Free Newsletters - Space News - Defense Alert - Environment Report - Energy Monitor
. 24/7 Space News .




TECH SPACE
Laser Demonstration Reveals Bright Future for Space Communication
by Dewayne Washington for Goddard Space Flight Center
Greenbelt MD (SPX) Dec 27, 2013


NASA Administrator Charles Bolden congratulates the LLCD team on their successful demonstration of laser communications in a video that was relayed via laser to and from the moon. Image Credit: NASA's Goddard Space Flight Center.

The completion of the 30-day Lunar Laser Communication Demonstration or LLCD mission has revealed that the possibility of expanding broadband capabilities in space using laser communications is as bright as expected.

Hosted aboard the Lunar Atmosphere and Dust Environment Explorer known as LADEE, for its ride to lunar orbit, the LLCD was designed to confirm laser communication capabilities from a distance of almost a quarter-of-a-million miles.

In addition to demonstrating record-breaking data download and upload speeds to the moon at 622 megabits per second (Mbps) and 20 Mbps, respectively, LLCD also showed that it could operate as well as any NASA radio system. "Throughout our testing we did not see anything that would prevent the operational use of this technology in the immediate future," said Don Cornwell, LLCD mission manager at NASA's Goddard Space Flight Center in Greenbelt, Md.

For example, LLCD demonstrated error-free communications during broad daylight, including operating when the moon was to within three degrees of the sun as seen from Earth. LLCD also demonstrated error-free communications when the moon was low on the horizon, less than 4 degrees, as seen from the ground station, which also demonstrated that wind and atmospheric turbulence did not significantly impact the system. LLCD was even able to communicate through thin clouds, an unexpected bonus.

Operationally, LLCD demonstrated the ability to download data from the LADEE spacecraft itself. "We were able to download LADEE's entire stored science and spacecraft data [1 gigabyte] in less than five minutes, which was only limited to our 40 Mbps connection to that data within LADEE" said Cornwell.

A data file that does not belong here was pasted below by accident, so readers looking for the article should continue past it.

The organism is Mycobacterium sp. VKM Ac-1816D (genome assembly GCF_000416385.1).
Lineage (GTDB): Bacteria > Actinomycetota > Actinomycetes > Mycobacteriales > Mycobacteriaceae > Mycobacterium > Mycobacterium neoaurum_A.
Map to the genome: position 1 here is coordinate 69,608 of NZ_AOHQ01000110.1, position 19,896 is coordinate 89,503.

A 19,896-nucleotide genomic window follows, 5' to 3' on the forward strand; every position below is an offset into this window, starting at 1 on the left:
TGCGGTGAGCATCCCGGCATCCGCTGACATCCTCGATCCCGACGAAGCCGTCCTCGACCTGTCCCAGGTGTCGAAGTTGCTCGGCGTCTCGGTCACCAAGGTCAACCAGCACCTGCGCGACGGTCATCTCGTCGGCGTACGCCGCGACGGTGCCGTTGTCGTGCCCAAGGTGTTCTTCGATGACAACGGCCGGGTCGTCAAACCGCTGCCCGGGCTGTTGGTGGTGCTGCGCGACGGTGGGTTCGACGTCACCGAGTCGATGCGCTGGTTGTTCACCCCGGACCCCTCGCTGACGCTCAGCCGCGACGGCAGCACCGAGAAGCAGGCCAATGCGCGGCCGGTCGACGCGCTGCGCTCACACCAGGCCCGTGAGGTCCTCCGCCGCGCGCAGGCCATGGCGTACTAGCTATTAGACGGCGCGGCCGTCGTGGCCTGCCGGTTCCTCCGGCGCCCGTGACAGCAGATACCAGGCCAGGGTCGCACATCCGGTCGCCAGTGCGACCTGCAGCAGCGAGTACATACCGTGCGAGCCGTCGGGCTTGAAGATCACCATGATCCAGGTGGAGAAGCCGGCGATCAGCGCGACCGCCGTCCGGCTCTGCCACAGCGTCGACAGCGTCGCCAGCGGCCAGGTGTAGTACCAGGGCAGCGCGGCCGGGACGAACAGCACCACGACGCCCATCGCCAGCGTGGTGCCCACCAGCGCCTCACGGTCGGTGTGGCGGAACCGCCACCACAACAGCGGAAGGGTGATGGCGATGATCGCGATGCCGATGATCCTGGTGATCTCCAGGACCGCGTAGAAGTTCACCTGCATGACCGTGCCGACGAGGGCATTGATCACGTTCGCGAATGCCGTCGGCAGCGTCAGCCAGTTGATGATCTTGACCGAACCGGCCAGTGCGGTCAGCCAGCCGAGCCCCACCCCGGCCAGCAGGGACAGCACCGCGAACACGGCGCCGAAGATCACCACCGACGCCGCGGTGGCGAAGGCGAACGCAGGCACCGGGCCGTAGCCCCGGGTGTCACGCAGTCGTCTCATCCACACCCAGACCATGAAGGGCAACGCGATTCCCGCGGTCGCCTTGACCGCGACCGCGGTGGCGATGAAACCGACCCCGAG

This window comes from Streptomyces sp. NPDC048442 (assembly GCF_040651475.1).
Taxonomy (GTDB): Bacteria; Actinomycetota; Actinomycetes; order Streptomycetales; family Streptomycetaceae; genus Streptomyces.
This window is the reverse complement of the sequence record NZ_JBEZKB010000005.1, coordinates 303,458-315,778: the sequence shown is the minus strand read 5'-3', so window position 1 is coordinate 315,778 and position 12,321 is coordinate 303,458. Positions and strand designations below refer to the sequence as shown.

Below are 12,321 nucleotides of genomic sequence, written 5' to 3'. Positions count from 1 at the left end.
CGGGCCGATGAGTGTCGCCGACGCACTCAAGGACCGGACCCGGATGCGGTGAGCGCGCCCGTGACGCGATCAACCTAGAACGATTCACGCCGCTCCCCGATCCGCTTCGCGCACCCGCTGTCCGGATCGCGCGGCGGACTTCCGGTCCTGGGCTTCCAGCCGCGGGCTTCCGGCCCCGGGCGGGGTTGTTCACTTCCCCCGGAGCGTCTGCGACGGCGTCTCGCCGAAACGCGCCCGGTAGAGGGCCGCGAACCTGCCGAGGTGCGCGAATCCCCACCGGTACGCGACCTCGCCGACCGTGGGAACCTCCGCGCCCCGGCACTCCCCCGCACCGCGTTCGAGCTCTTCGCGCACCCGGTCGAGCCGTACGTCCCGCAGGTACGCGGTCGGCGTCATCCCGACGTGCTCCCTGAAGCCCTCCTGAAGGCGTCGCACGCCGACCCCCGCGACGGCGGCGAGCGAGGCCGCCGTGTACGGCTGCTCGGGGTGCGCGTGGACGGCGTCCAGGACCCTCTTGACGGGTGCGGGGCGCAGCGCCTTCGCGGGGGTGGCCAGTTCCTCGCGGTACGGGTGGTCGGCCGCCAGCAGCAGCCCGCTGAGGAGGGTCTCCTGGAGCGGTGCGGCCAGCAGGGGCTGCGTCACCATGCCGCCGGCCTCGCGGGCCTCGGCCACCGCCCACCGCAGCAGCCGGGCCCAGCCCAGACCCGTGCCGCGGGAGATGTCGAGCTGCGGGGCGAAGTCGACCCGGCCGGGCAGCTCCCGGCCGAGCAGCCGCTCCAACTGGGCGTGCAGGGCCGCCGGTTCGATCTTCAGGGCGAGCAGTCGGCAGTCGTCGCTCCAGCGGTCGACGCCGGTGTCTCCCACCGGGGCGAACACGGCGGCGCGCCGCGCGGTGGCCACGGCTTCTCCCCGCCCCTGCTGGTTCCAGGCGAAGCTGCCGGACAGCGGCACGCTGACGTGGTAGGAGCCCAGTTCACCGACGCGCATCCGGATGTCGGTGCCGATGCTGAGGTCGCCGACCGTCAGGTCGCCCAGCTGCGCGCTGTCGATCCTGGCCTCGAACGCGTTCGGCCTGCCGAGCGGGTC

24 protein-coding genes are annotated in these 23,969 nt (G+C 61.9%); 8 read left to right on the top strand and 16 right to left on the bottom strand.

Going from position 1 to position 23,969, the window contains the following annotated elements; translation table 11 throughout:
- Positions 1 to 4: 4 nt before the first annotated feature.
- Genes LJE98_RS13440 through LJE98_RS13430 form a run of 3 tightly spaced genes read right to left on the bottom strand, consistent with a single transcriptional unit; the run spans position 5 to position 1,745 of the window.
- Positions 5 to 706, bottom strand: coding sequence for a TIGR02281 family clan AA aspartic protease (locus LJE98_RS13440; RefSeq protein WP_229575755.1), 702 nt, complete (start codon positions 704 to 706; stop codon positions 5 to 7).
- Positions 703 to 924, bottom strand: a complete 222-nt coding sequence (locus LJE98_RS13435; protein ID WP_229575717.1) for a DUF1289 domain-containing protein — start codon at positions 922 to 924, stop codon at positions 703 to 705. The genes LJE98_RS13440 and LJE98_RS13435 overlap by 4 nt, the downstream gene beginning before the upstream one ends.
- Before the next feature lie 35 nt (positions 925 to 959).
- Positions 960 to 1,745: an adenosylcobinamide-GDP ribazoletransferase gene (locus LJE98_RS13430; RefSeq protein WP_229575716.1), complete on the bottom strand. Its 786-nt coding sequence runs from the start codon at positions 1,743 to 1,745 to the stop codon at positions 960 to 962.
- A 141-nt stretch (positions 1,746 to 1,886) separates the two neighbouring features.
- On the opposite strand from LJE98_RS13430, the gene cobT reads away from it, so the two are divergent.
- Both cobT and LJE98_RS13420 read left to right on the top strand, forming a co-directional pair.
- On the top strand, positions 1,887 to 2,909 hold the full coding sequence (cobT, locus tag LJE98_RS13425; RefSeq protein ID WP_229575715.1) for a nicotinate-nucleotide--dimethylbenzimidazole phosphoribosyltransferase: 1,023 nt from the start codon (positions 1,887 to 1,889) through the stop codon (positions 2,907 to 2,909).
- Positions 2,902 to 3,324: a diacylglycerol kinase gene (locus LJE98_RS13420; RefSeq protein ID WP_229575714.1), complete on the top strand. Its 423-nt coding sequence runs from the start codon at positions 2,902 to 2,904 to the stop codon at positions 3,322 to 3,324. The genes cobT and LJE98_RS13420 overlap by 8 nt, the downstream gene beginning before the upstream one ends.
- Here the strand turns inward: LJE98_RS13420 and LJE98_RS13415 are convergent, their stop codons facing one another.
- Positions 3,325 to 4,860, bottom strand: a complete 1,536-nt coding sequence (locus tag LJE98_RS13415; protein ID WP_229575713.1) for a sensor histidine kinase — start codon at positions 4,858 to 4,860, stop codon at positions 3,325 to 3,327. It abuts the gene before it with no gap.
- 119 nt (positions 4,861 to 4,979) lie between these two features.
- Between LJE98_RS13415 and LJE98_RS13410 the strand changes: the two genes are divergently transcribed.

Using LADEE's onboard radio system would take several days to complete a download of the same stored data. Additionally, LLCD was to prove the integrity of laser technology to send not only error-free data but also uncorrupted commands and telemetry or monitoring messages to and from the spacecraft over the laser link.

LLCD also demonstrated the ability to "hand-off" the laser connection from one ground station to another, just as a cellphone does a hand-off from one cell tower to another. An additional achievement was the ability to operate LLCD without using LADEE's radio at all.

"We were able to program LADEE to awaken the LLCD space terminal and have it automatically point and communicate to the ground station at a specific time without radio commands. This demonstrates that this technology could serve as the primary communications system for future NASA missions," said Cornwell.

The ability of LLCD to send and receive high definition video was proven with a message from NASA Administrator Charlie Bolden, completing the trip to the moon and back with only a few seconds of delay.

"Administrator Bolden's message demonstrates NASA's support for advancing this technology for both space and Earth applications," said Cornwell. "It also allowed the LLCD team to showcase the quality and fidelity of our HD video transmissions over our laser communication link to and from the moon."

Cornwell acknowledged that the LLCD mission is another great example of NASA partnerships with outside organizations to advance unproven technologies. He credits the work of Don Boroson and his team at the Massachusetts Institute of Technology's Lincoln Laboratory (MIT/LL) in Lexington, Mass., for developing and operating both the space and ground laser communications terminals for LLCD.

"We could not have made such great strides without the work of our partners at MIT/LL," Cornwell said. "Their years of work and knowledge produced a communications system that far exceeded our expectation."